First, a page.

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Since December, I have incorporated the “Orange 60” into my routine about once a week.  I believe that it has helped me to improve my pace because I have seen the results when I pound the pavement.  Orangetheory helps me mix things up, allows for additional strength and cross training that I otherwise may not fit into my schedule, reminds me what my body is capable of, and gives me a chance to train in a group setting.  I love the fact that the person to my right may be a beginner and the person to my left may be a seasoned athlete.  The trainers always give you options so every workout can be tailored to your ability.

This is a sample workout.

Treadmill:

There were two blocks in this portion of the workout.  Here is Block 1 (@ 10 minutes):

Warm up to base pace / 2 minute push pace / 1 minute base pace / 2 minute push pace / 1 minute base pace / 1 minute push pace / 1 minute base pace / 30 second push pace / 30 second all out pace/ back to base pace… and then onto block 2…

Rowing: 750 meters

Strength work: Side plank crunch, full burpee, alternating supermans (you are given a certain amount of time to get through as many rounds as you can depending on the specific workout)

Rowing: 1000 meters

Strength work:  side plank rotation, plank jack with knee tuck, Roll out using TRX

Stretch, wipe off the sweat, and be proud of your hard work!!!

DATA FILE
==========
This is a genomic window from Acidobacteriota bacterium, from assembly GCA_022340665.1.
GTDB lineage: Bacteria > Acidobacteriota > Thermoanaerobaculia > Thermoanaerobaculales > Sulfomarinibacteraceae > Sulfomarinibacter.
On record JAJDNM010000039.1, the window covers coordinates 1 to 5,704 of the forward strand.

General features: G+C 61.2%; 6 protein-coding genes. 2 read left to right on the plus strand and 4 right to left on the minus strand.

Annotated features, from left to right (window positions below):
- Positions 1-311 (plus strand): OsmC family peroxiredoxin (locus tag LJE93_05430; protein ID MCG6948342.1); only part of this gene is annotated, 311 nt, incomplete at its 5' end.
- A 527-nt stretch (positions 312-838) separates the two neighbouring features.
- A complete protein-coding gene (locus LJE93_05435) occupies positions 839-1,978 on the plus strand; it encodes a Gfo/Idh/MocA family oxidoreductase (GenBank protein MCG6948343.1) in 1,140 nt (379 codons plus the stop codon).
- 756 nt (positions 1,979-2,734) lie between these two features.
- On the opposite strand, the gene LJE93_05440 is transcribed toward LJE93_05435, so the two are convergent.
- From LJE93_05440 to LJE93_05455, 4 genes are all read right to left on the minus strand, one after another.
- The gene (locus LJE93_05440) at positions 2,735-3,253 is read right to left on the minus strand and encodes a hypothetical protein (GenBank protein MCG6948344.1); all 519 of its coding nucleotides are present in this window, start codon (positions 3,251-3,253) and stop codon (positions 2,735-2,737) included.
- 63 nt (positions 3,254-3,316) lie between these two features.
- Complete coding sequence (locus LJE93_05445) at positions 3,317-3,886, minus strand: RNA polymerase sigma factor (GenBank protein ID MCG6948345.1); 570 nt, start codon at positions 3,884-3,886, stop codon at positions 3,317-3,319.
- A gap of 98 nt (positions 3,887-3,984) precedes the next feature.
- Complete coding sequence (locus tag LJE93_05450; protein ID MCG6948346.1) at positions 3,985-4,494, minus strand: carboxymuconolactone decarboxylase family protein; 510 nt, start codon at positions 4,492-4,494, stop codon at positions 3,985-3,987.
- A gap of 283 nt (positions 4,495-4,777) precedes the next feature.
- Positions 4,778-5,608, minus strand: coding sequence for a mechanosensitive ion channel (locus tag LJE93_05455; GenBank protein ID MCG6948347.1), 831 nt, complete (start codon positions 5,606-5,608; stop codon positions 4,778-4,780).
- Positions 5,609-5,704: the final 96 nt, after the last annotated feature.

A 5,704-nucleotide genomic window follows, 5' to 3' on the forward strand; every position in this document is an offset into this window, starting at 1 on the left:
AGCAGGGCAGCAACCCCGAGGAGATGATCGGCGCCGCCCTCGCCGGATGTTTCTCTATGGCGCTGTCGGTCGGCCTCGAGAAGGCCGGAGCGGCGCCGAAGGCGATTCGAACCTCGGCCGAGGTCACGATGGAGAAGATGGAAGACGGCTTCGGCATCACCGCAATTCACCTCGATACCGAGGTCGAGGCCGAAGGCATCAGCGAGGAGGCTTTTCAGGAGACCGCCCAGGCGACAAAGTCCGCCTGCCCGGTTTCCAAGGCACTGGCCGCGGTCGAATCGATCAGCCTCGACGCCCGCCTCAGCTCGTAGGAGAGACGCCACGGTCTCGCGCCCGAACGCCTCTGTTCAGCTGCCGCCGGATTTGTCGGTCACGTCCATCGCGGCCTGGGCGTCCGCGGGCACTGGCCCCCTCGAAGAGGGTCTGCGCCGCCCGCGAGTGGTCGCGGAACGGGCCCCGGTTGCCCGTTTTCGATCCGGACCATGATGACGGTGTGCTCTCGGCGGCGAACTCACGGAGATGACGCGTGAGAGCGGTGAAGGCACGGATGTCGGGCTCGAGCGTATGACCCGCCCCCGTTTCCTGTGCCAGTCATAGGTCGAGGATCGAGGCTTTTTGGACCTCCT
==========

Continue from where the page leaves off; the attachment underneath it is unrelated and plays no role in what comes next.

Keep in mind that the workouts are always changing so if you’re going more often than me, which is the Orangetheory recommendation, you won’t get bored.

This month, Orangetheory is running their March Marathon Challenge.  You log your treadmill miles every time you attend a class with a goal of reaching either 26.2 miles for a full marathon (if you’re a runner) or 13.1 miles for a half marathon (if you’re a walker).  If you’ve always wanted to run a full or half, this is a creative way to achieve that goal!  You’ll even earn a cool prize!  Other challenges are also offered such as a weight-loss challenge for anyone needing that extra motivation and looking for results.

To become a member at your local Orangetheory, the cost is $59 for 4 visits a month, $89 for 8 visits a moth, or $139 for unlimited visits each month.  The memberships are a monthly payment just like a gym membership.  However, they also offer month to month memberships with no contract required.  I paid $180 for 10 classes which expire after one year.

If you’re looking for something new, a workout that will challenge you, and results, Orangetheory is definitely worth a try.  Remember, the first class is always free.  Visit their website for more information or to search for a location near you.